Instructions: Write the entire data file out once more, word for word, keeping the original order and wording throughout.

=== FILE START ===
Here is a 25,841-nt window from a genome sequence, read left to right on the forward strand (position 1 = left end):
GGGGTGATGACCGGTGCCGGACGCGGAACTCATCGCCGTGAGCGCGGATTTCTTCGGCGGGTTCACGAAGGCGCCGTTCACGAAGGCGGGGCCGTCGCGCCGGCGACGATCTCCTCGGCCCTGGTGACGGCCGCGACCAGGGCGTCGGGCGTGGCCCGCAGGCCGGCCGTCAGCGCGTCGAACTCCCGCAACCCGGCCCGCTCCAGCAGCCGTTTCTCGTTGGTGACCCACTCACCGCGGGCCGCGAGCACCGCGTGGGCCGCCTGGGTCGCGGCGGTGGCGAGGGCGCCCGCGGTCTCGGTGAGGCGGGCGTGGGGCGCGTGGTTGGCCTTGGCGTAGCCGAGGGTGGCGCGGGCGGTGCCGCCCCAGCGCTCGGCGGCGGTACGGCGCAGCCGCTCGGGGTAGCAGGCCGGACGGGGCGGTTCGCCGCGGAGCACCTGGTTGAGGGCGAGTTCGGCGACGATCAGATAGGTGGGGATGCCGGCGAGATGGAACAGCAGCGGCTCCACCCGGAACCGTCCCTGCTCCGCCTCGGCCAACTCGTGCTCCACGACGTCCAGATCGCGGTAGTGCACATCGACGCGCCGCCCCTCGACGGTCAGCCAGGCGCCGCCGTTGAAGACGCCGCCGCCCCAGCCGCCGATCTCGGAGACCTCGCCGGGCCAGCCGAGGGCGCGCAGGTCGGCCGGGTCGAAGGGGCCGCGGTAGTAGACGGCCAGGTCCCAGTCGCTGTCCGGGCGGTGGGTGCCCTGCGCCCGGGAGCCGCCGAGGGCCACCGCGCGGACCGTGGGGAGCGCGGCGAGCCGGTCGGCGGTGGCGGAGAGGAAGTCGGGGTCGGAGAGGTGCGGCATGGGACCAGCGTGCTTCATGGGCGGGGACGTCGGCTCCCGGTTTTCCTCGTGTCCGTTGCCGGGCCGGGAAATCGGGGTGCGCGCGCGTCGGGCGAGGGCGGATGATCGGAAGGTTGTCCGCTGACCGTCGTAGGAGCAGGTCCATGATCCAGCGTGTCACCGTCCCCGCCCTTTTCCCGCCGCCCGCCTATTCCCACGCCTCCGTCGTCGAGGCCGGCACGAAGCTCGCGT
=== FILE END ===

Here is a 25,841-nt window from a genome sequence, read left to right on the forward strand (position 1 = left end):
GGGGTGATGACCGGTGCCGGACGCGGAACTCATCGCCGTGAGCGCGGATTTCTTCGGCGGGTTCACGAAGGCGCCGTTCACGAAGGCGGGGCCGTCGCGCCGGCGACGATCTCCTCGGCCCTGGTGACGGCCGCGACCAGGGCGTCGGGCGTGGCCCGCAGGCCGGCCGTCAGCGCGTCGAACTCCCGCAACCCGGCCCGCTCCAGCAGCCGTTTCTCGTTGGTGACCCACTCACCGCGGGCCGCGAGCACCGCGTGGGCCGCCTGGGTCGCGGCGGTGGCGAGGGCGCCCGCGGTCTCGGTGAGGCGGGCGTGGGGCGCGTGGTTGGCCTTGGCGTAGCCGAGGGTGGCGCGGGCGGTGCCGCCCCAGCGCTCGGCGGCGGTACGGCGCAGCCGCTCGGGGTAGCAGGCCGGACGGGGCGGTTCGCCGCGGAGCACCTGGTTGAGGGCGAGTTCGGCGACGATCAGATAGGTGGGGATGCCGGCGAGATGGAACAGCAGCGGCTCCACCCGGAACCGTCCCTGCTCCGCCTCGGCCAACTCGTGCTCCACGACGTCCAGATCGCGGTAGTGCACATCGACGCGCCGCCCCTCGACGGTCAGCCAGGCGCCGCCGTTGAAGACGCCGCCGCCCCAGCCGCCGATCTCGGAGACCTCGCCGGGCCAGCCGAGGGCGCGCAGGTCGGCCGGGTCGAAGGGGCCGCGGTAGTAGACGGCCAGGTCCCAGTCGCTGTCCGGGCGGTGGGTGCCCTGCGCCCGGGAGCCGCCGAGGGCCACCGCGCGGACCGTGGGGAGCGCGGCGAGCCGGTCGGCGGTGGCGGAGAGGAAGTCGGGGTCGGAGAGGTGCGGCATGGGACCAGCGTGCTTCATGGGCGGGGACGTCGGCTCCCGGTTTTCCTCGTGTCCGTTGCCGGGCCGGGAAATCGGGGTGCGCGCGCGTCGGGCGAGGGCGGATGATCGGAAGGTTGTCCGCTGACCGTCGTAGGAGCAGGTCCATGATCCAGCGTGTCACCGTCCCCGCCCTTTTCCCGCCGCCCGCCTATTCCCACGCCTCCGTCGTCGAGGCCGGCACGAAGCTCGCGT